I was talking to a colleague the other day whilst she also continued a long conversation on the company landline telephone and replied to an email on her laptop. After a minute or so, a WeChat message came in on her mobile and she looked up to answer a question I posed as she clicked away on her tiny keypad. I left her to her happy multitasking activities and went to my office to review some invoices as I texted a birthday wish to a friend.
At one time, doing something else whilst your manager was talking to you would have been regarded as operationally risky – let alone an act of insubordination. But today more and more people do such things as a matter of course and even do them on the move. Even before the era of instant digital communications it was possible to work in a non-standard way and “off-piste”. I remember writing a longish letter to The UK Times newspaper on a crowded London underground train using the back of a colleague as a rest for my writing pad. When I got into my office I asked my then Secretary (do you remember secretaries?) to type it up. Two days later it was published in the newspaper.
So, if we see our only revolutionary options as flexitime and part-time working or worry about “the right to turn off”, we are certainly missing a beat or two. It is great for staff to have a life outside work, but that is their personal business, whilst their time at work is primarily company business. Invasion of one by the other should be minimised, but what does it matter if someone needs to sort out a clown for their child’s party during working hours – if they do not let it impinge on their overall job and they continue to perform overall in an effective way? Colleagues do not need to hear about the clown hiring problem – at least not until after work at the local “hostelry” (English euphemism for bar).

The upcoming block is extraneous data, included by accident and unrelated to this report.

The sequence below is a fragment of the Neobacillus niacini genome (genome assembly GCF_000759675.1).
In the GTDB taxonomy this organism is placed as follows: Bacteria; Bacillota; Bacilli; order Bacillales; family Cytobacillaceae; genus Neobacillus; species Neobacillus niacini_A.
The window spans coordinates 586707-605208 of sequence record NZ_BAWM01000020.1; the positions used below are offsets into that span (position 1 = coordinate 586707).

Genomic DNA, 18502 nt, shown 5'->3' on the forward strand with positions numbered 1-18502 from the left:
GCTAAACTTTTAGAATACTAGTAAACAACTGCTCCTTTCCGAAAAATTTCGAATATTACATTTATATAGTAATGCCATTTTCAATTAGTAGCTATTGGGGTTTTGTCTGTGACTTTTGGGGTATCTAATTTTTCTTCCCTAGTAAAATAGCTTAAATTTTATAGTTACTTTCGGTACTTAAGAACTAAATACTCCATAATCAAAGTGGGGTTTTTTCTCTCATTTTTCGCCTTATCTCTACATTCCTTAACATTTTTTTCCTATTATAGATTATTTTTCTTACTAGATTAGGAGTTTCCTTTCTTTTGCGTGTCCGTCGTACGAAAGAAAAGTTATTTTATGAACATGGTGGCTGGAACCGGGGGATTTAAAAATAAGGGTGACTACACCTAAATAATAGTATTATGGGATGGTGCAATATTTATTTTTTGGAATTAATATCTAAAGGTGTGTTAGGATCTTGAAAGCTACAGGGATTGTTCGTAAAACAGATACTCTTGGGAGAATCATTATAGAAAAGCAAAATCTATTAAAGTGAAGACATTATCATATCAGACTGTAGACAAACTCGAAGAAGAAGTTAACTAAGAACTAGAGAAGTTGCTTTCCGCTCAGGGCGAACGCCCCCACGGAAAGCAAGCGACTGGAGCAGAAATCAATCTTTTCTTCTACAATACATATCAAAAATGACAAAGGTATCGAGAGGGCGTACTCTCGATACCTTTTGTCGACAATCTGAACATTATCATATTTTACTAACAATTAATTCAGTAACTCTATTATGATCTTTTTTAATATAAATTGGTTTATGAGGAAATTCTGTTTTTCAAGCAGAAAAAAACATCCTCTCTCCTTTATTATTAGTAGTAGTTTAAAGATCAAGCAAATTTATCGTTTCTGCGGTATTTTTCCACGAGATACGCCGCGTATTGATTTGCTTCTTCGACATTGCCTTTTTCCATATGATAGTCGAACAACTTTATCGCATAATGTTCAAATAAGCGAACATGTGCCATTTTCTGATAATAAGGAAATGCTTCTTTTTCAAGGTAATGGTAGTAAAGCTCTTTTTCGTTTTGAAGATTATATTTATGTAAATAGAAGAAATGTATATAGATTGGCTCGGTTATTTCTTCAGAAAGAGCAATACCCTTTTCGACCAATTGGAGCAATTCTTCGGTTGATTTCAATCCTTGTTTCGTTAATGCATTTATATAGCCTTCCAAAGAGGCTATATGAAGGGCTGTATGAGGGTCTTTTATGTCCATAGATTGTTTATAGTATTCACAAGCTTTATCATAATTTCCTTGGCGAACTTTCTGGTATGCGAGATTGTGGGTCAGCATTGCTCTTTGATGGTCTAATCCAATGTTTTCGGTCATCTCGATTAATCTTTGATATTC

Such methods of working cannot really be set down on paper, as they vary so much week to week, and also between individuals. There are those who can be trusted not to take advantage of life–work integration and those for whom it is seen as a licence to constantly play. How you sort them out is by having realistic and constantly evolving job goals. There needs to be deadlines in the system – some individual and some group. It is then a question of pacing themselves to reach the goals on time. Overshooting deadlines must always be without excuse and regular overshooting by individuals a basis for disciplinary censure. This is very much going back to old-style management by objectives (MBO), only the difference is that digital systems exist to track progress and modify objectives in real time.
The situation is, of course, going to get even more complex. What managers have always known is that the mind is a kind of dunghill. It takes time for ideas to rot down into something really rich and practical. What technology will therefore soon be doing is tracing thought processes that do not end up in conversation or in writing. These can then be sifted by AI-based systems to link up to known problem areas or topical decision- making activities. Many of the most talented individuals will then not be multitasking, but thinking/acting in the midst of the flux – or fluxitasking.